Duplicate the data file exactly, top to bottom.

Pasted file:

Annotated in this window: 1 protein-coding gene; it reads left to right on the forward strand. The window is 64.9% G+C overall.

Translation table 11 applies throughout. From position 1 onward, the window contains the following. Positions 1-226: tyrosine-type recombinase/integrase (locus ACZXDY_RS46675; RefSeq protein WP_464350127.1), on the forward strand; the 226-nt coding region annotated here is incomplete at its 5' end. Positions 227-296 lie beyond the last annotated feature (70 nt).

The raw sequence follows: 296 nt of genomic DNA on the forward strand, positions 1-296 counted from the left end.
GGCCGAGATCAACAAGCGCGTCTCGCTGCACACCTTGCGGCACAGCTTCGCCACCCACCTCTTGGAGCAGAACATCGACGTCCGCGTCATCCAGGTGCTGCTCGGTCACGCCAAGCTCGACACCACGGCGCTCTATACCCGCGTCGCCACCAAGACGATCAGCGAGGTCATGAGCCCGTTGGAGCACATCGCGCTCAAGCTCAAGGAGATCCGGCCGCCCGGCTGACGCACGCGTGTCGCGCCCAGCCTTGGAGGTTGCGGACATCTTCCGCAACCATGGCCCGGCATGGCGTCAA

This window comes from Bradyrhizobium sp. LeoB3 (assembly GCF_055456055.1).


Annotated in this window: 1 protein-coding gene; it reads left to right on the forward strand. The window is 64.9% G+C overall.

Translation table 11 applies throughout. From position 1 onward, the window contains the following. Positions 1-226: tyrosine-type recombinase/integrase (locus ACZXDY_RS46675; RefSeq protein WP_464350127.1), on the forward strand; the 226-nt coding region annotated here is incomplete at its 5' end. Positions 227-296 lie beyond the last annotated feature (70 nt).

The raw sequence follows: 296 nt of genomic DNA on the forward strand, positions 1-296 counted from the left end.
GGCCGAGATCAACAAGCGCGTCTCGCTGCACACCTTGCGGCACAGCTTCGCCACCCACCTCTTGGAGCAGAACATCGACGTCCGCGTCATCCAGGTGCTGCTCGGTCACGCCAAGCTCGACACCACGGCGCTCTATACCCGCGTCGCCACCAAGACGATCAGCGAGGTCATGAGCCCGTTGGAGCACATCGCGCTCAAGCTCAAGGAGATCCGGCCGCCCGGCTGACGCACGCGTGTCGCGCCCAGCCTTGGAGGTTGCGGACATCTTCCGCAACCATGGCCCGGCATGGCGTCAA

This window comes from Bradyrhizobium sp. LeoB3 (assembly GCF_055456055.1).